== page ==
Goulash. Love the name. Sounds so mysterious, like something warriors in the Dark Ages would have wolfed down to make them strong before battle. I grew up eating my mum’s goulash, and it was good. But, sadly, it wasn’t actually goulash. It was chili. I only learned this years later, after I ordered goulash at a Hungarian restaurant in Wisconsin. What they served me looked nothing like chili, and everything like what you see above: A thick, meaty stew heavy on the paprika, served with little pasta dumplings on the side.
Making an authentic goulash is like running a gauntlet. There really is no one “authentic” goulash, as every Hungarian cook makes it her own way. Tomatoes? Green peppers? Verboten in some recipes, required in others. Sour cream? Typically only allowed as a tableside condiment, if at all — there is another dish, paprikash, that includes sour cream mixed into the stew itself. Vegetables? Sometimes, and most often carrots, parsnips and potatoes. Wine? Not usually. Stock. A little, if any. Beans? Hell, no!
After no small amount of research, the only constants I can determine are paprika and onions. Lots of onions and lots of paprika. More than you think you’d need.
As for the meat, beef is the most common I’ve seen, but as this is a wild food website, my goulash uses venison. Feel free to use any red meat here, from beef to bison to any form of venison; I used some pronghorn antelope given to me by a friend. If you are a vegetarian, I’ve seen mushroom goulash in Hungarian cookbooks, so use them instead.
What to serve your goulash with is also variable. Mashed, boiled or smashed potatoes are all common, as is spaetzle. This, I think, is an Austrian touch: Those of you who remember your history might recall that there was once this thing called the Austro-Hungarian Empire. Anyone care to guess who Franz Ferdinand and Gavrilo Princip were?
Since I wanted to make a Hungarian goulash, not the Austrian version (which also has sauerkraut in it) I went with the Hungarian version of spaetzle: a little pasta dumpling called csipetke (chip-ET-keh). Basically its an egg pasta dough pinched off into rough little noodley dumplings, which are either boiled in water or in the soup they go with. But because I made what the Hungarians called a porkolt — a really thick stew — you couldn’t boil the dumplings in it, so I cooked them in salty water and served them alongside.
The key to my version of Hungarian goulash is time. Cooking venison requires patience… and a potato masher. You cook the stew slowly for hours and then, when the meat is thinking about falling apart, mash the whole shebang with a potato masher to combine. This integrates everything and prevents that dryness you can get in the center of stewed venison chunks.
As for the csipetke, if there is an easier pasta to make I’m not aware of it. You need no tools other than your hands.
This is a perfect hunting camp meal or easy Sunday dinner. All it asks of you is time, and it rewards you with a spicy, rich, meaty bowl of goodness that sticks to your ribs and makes you want to come back for seconds. Jó étvágyat!
hungarian venison goulash
This is a reasonably authentic Hungarian goulash recipe, albeit stripped down to its basics and made with venison. But hey, they hunt in Hungary, right? You will want fresh paprika for this recipe, meaning the stuff that has likely been sitting around in your pantry since the Jurassic Period won’t cut it. Paprika needs to be bright red and smell wonderful. And if you don’t want angry Hungarians beating down your door, buy Hungarian Paprika.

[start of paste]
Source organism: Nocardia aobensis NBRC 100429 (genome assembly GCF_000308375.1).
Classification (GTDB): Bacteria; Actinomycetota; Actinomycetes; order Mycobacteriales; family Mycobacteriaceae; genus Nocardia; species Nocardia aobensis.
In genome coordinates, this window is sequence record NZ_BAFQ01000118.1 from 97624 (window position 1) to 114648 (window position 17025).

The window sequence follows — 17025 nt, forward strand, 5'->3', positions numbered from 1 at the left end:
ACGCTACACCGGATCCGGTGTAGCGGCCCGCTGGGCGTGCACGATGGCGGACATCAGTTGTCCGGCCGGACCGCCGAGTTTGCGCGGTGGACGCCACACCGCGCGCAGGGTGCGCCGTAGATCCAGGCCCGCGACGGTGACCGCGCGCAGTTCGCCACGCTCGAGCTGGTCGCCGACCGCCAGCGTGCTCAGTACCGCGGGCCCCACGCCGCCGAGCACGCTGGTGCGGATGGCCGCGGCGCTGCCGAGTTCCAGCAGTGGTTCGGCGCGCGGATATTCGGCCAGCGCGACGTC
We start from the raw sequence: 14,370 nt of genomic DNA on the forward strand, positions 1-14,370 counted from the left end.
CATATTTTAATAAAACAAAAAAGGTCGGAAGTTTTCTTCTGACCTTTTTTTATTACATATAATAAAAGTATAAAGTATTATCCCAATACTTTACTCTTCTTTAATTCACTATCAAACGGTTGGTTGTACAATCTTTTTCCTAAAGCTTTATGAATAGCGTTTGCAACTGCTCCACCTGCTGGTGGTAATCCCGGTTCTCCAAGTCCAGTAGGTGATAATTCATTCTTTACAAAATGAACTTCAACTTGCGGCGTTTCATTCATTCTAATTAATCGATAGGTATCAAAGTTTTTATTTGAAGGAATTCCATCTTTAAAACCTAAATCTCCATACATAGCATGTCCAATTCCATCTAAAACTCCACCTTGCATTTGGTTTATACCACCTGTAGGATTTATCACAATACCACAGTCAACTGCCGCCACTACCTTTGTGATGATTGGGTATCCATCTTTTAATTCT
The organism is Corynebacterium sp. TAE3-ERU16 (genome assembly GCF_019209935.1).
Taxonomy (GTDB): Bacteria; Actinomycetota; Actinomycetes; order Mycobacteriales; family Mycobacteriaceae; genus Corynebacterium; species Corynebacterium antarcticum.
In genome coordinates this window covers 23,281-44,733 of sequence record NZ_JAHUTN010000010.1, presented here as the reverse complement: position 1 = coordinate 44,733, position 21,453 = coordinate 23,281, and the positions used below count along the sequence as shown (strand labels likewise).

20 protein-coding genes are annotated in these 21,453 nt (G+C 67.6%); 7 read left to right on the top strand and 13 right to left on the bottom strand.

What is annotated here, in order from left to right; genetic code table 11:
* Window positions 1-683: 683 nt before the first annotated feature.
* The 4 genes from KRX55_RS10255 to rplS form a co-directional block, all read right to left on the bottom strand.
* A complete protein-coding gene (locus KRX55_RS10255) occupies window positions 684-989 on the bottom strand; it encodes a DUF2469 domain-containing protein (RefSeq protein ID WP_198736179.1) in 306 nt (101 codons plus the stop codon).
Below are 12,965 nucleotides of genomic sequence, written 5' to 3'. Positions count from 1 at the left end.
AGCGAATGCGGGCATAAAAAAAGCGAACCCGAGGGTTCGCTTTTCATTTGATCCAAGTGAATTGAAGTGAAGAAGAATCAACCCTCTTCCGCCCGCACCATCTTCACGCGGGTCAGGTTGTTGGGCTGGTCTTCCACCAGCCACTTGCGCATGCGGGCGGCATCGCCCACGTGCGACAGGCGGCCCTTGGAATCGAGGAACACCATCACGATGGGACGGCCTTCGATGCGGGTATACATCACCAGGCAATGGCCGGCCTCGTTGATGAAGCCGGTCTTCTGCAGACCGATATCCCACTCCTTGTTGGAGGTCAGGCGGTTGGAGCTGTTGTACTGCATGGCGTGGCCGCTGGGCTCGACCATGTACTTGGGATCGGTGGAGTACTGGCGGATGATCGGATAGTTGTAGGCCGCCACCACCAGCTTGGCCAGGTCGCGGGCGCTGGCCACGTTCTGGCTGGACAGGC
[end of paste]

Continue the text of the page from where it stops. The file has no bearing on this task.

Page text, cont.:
I used antelope stew meat here, but any stew meat will work: Deer, moose, caribou, bison, and yes, beef and lamb work fine. I suppose you could make this with muskrats or hares and jackrabbits, too, if you stew them a long time and then pull off all the meat.
Oh, and don’t freak out about the huge amount of onions. They cook down.
Make the csipetke dumplings as the stew cooks; they only take an hour or so. Or just serve the goulash with mashed potatoes, pasta or even rice.
Prep Time: 20 minutes
Cook Time: 4 hours
- 1 cup flour
- 1 teaspoon salt
- 2 eggs, beaten
- 1/4 cup lard or sunflower oil
- 2 pounds venison stew meat, cut into chunks
- 4-5 cups chopped onions
- 1/3 cup sweet paprika
- 1 tablespoon hot paprika
- 2 teaspoons caraway seed, divided
- 2 cups venison or beef stock
- 2 cups water
- To make the csipetke dumplings, mix the dough together and knead until it’s smooth, about 5 minutes. If the dough is really sticky, add more flour. You want a stiff, but pliable dough. Cover in plastic wrap and set aside for 1 hour at room temperature. To make the dumplings, pinch off dime-sized little bits of the dough and flip them onto a well-floured surface. This can be done up to several hours ahead.
- Heat the lard over medium-high heat in a large Dutch oven or stewpot and brown the venison in batches. Salt the venison as it cooks. It will take 20 minutes or so for all the meat to brown. Remove the venison as it browns and set aside.
- Add all the onions and turn the heat to high. Saute the onions, stirring often, until they are browned. Add the venison back, then all the other ingredients except for 1 teaspoon of caraway seed. Mix well and bring to a simmer. Cover and cook over low heat for 3-5 hours, or until the meat wants to fall apart.
- To finish the dish, boil the csipetke dumplings for a few minutes in salty water, then drain and set aside. Use a potato masher to squash all the meat in the pot, then add the last teaspoon of caraway seed and mix well. Add salt if needed. Serve the goulash alongside the dumplings with some sour cream at the table to mix in.